On 26 December, Alastair and I felt claustrophobic after our Christmas indoors so we headed to the ski village called Les Rousses, which is just over the border in France. We planned on a walk followed by lunch in a local restaurant.
It was our first opportunity to test Megan’s new snowsuit. While it may be snug and warm, I realize it is a useless contraption as it does not have buttons or a zip that goes all the way down to the toes. This means it is an almighty mission to get her in and out of it. I stuffed Megan inside and, at one point, I wondered if I had dislocated her arm as I tried to manoeuvre it into the sleeve. Fortunately babies are so elastic. By the time I eventually straight-jacketed her into the suit and hooked her into the baby carrier on Alastair’s chest, she was shell-shocked and I was sweating.
We headed off down a path into woods, crunching through the snow while Megan bobbed on Alastair’s chest and sang to herself. She seemed happy, but we weren’t. Al and I are not used to dealing with a baby in cold, snowy weather so we spent most of our hike second-guessing ourselves and stressing if she was warm enough.
‘My fingers are cold,’ I worried, ‘Do you think she’s cold too?’ Suddenly, I noticed her exposed nose was turning slightly red. Code Blue! Code Blue! We galloped back to the car and bee-lined to our favourite restaurant with high hopes of a hearty, warm lunch to redeem our flop of a 30metre, 10-minute walk.
We were in for a surprise.
There was a sign on the door to the restaurant that said ‘Poussettes Interdite’ which means that prams are not allowed. Fair enough, no problem with that. Alastair took our pushchair back to the car while Megan and I went inside to organize a table.
As I walked in the door, the hostess rushed towards me, shaking her head and hands. ‘No, we’re full. No tables available’, she said, clipped and firm.
I looked at empty tables to my left and my right. ‘They’re reserved. All full. No space. Nothing today,’ she said.
Some tables had a ‘reserved’ sign but most didn’t. ‘Well then’, I said. ‘I would like to reserve a table for later.’
I stood bewildered on the pavement. Something seemed off about that conversation. I could feel it deep down in my bones. That restaurant didn’t turn me away because it was full. It turned me away because I had a baby.
Every time I have eaten in a French restaurant, I have done so in the company of at least one dog. Why are dogs welcome but babies aren’t? Tears pricked into my eyes and I boiled with rage and righteous indignation at the injustice of it. How dare they treat me like that! I realized that the hidden subtext of ‘pousettes interdite’ was ‘babies not allowed’.
To be honest, I don’t mind if a restaurant doesn’t allow kids. I understand. Noisy, disruptive children are indeed annoying. Be direct, be upfront but don’t lie. That’s the part that riled me the most. Don’t say the restaurant is full when it is not. This was the first time I have ever been a victim of any kind of discrimination. I felt like Julia Roberts in the scene from Pretty Woman when the sales ladies refuse to serve her in the boutique – hurt, shocked and itchy for revenge.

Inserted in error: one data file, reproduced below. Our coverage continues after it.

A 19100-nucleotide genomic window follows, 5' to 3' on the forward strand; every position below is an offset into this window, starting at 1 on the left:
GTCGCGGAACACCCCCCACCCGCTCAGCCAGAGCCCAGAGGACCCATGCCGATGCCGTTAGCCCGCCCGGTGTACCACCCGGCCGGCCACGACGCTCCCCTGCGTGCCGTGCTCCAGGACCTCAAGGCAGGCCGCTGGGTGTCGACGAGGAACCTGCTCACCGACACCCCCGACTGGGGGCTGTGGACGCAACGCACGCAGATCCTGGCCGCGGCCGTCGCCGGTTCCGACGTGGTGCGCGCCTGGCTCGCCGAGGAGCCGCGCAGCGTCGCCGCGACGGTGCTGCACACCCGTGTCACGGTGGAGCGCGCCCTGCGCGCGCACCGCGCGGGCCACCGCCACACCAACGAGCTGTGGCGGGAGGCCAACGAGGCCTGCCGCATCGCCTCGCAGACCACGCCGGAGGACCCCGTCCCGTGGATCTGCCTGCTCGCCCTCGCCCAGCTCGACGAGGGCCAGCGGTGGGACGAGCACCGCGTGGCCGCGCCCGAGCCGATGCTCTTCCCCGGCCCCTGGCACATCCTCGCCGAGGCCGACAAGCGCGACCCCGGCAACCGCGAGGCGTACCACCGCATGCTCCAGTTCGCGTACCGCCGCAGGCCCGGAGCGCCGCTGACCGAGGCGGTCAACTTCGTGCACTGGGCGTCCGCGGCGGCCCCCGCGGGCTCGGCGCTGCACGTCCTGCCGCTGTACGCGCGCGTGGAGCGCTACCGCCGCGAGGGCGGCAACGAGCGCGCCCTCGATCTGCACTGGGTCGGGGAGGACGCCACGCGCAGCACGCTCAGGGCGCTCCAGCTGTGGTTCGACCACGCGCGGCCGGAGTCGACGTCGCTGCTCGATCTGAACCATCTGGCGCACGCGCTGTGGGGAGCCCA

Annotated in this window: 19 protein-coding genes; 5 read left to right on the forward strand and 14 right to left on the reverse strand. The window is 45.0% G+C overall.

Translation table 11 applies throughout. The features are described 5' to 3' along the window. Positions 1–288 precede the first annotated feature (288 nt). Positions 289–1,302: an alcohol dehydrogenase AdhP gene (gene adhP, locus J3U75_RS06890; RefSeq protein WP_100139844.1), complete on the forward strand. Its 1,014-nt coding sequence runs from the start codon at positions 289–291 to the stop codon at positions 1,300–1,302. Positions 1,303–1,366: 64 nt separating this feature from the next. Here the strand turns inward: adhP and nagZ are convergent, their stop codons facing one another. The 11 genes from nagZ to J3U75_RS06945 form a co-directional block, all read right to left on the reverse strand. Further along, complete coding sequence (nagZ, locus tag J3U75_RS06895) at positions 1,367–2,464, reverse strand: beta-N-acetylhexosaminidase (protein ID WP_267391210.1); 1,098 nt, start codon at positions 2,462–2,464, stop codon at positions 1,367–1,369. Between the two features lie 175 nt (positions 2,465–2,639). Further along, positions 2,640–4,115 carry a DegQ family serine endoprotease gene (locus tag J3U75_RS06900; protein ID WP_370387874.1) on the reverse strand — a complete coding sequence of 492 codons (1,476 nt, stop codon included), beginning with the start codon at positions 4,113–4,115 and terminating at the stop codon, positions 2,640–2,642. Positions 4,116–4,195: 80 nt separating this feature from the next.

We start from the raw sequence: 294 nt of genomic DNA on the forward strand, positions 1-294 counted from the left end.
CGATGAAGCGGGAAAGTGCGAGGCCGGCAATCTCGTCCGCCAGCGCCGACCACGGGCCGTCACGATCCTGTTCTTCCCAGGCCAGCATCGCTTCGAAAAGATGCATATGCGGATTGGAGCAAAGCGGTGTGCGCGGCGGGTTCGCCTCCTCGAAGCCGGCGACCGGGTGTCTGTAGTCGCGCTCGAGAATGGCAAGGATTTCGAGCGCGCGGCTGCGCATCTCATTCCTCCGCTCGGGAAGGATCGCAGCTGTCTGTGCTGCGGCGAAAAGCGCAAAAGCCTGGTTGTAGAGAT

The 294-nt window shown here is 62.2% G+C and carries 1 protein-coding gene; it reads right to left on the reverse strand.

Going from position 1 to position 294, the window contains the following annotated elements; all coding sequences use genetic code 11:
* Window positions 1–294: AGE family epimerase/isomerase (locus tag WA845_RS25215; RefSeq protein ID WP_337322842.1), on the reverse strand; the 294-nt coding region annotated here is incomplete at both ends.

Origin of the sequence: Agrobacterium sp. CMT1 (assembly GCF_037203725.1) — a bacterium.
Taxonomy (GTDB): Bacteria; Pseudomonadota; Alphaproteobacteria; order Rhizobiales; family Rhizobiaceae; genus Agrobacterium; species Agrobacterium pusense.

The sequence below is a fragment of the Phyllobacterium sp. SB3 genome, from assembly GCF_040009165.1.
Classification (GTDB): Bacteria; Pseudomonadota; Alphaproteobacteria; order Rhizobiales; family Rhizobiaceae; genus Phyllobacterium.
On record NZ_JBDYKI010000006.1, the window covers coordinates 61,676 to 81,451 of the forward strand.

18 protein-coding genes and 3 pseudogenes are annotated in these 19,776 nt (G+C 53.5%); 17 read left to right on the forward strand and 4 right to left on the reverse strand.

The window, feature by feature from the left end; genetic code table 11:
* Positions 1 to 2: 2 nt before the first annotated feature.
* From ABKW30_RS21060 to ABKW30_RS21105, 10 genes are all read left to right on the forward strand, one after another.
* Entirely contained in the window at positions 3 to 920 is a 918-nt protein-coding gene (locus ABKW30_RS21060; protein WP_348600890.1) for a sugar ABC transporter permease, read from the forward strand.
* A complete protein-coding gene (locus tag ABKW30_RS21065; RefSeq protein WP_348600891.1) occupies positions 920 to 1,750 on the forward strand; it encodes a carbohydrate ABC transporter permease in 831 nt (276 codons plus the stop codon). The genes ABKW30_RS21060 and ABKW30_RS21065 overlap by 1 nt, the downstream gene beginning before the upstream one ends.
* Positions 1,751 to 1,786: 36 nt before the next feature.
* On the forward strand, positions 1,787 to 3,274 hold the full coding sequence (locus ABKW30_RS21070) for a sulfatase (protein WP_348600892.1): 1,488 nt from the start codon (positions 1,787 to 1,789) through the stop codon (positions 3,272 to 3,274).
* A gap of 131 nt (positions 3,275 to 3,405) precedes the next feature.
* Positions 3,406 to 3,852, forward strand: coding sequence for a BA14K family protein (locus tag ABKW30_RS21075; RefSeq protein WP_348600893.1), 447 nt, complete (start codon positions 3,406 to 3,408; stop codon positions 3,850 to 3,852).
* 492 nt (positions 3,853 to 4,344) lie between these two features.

I really like this restaurant. They have cheap, good food and a cozy ambience. I wanted to have misunderstood, to be wrong in my suspicions. So, when Alastair returned from the car, I asked him to go in on his own and organize a table so we could see what would happen. If they were genuinely full and if Megan was not the reason for me being shooed out, then he should come out empty-handed too.
Do you know what they said to him? ‘Table for two? Sure no problem, come through.’ He turned and walked straight back out the door.
My rejection by the restaurant gave me a small taste of how protective I can be of my new child. I also got an inkling of what it must have been like to be black in South Africa during apartheid when people were turned away from cinemas, beaches, shopping centres and restaurants simply because of their skin colour. Don’t slam a door in my face. Don’t humiliate me. Don’t treat me as if I am stupid.
The next restaurant we found was also full but had empty tables. ‘Listen,’ I said. ‘Is the baby a problem for you?’
At the third restaurant, I arranged a table while Alastair and Megan waited outside. I didn’t mention the baby. When I fixed myself at a table and then gave the signal, they charged through the door. Megan was a star and spent the entire meal sucking her toys. Al tried to kick start the conversation but I was too furious and spent the entire time plotting my revenge. I daydreamed about borrowing a friend’s dog, going to that restaurant and encouraging it to shit on the floor. Next time, I imagined I would get Alastair to arrange a table and then Megan and I could burst in. I could breastfeed her without a polite covering and then flash at the other patrons. That would be fun.
I probably won’t do any of those things but, when I got home, I wrote a fast and furious review on TripAdvisor. I poured out my humiliation and irritation through my fingers and gave them a one star review titled ‘rude bunch of liars’. Now I can move on.